WATERVILLE, Maine (NEWS CENTER) - People who get health insurance through the Affordable Care Act in Maine will have one fewer option when open enrollment begins on November 1.
Anthem Blue Cross/Blue Shield announced at the end of September that it would pull out of the ACA marketplace, effective starting in 2018.
Ronie Jurdak, a hairstylist in Waterville, gets her insurance through the ACA and uses Anthem Blue Cross/Blue Shield because of its affordable prices, she says.
Jurdak said she has to have colonoscopies every five years to monitor polyps, which could potentially turn cancerous. She worries that the other available companies, Harvard Pilgrim and Community Health Options, may not cover her costs the same way.
"Without insurance to pay for the high cost of that test, I will have to choose between either paying for it myself or I run the risk of getting cancer," said Jurdak. "I want to have preventative care. I want to keep on top of things so they don't turn to cancer."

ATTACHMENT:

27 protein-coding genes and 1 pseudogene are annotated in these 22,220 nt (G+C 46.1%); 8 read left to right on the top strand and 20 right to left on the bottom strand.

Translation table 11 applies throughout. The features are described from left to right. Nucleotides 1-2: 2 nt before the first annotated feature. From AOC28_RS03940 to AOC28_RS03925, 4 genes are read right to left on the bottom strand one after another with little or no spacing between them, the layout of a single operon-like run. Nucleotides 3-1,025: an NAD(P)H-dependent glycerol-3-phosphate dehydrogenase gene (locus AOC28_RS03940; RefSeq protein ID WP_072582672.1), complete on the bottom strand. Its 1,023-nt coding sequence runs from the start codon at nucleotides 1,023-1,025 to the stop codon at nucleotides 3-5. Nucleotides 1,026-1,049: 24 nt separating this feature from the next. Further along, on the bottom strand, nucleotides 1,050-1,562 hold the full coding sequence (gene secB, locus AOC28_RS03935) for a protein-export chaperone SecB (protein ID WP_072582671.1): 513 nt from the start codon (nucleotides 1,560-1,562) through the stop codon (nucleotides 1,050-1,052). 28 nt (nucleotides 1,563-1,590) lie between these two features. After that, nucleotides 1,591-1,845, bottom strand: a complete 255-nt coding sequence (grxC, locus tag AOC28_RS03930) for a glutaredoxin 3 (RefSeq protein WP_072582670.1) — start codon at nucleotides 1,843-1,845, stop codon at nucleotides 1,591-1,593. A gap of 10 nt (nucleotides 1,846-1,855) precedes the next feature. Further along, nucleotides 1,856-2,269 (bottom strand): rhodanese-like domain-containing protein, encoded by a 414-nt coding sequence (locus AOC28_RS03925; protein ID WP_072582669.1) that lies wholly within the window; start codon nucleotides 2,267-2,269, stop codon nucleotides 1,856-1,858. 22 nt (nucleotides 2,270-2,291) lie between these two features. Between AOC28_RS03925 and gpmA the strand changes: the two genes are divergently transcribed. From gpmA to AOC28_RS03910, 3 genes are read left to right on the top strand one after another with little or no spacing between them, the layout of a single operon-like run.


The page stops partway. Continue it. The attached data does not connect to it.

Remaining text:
Jurdak said she did not have insurance for many years, and was finally able to get it because of the ACA.
According to the Maine Bureau of Insurance, about 74,000 people in Maine get health care through the ACA marketplace. About 23,000 people have plans through Anthem Blue Cross Blue Shield. About 32,000 have plans through Community Health Options, and about 19,000 have plans through Harvard Pilgrim.
MaineHealth Senior Vice President of Government Relations and Accountable Care Strategy Katie Fullam Harris said she was "disappointed and not surprised" by Anthem's decision to pull out of the marketplace. She said Maine Health has plans to help its patients transition smoothly without losing coverage.
"We want to make this as simple as easy for patients as possible because it's in all of our best interest to ensure that patients have access to affordable health coverage,' said Fullam Harris. "Patients who do not have insurance do not use services as efficiently and as effectively as patients who have good quality coverage."
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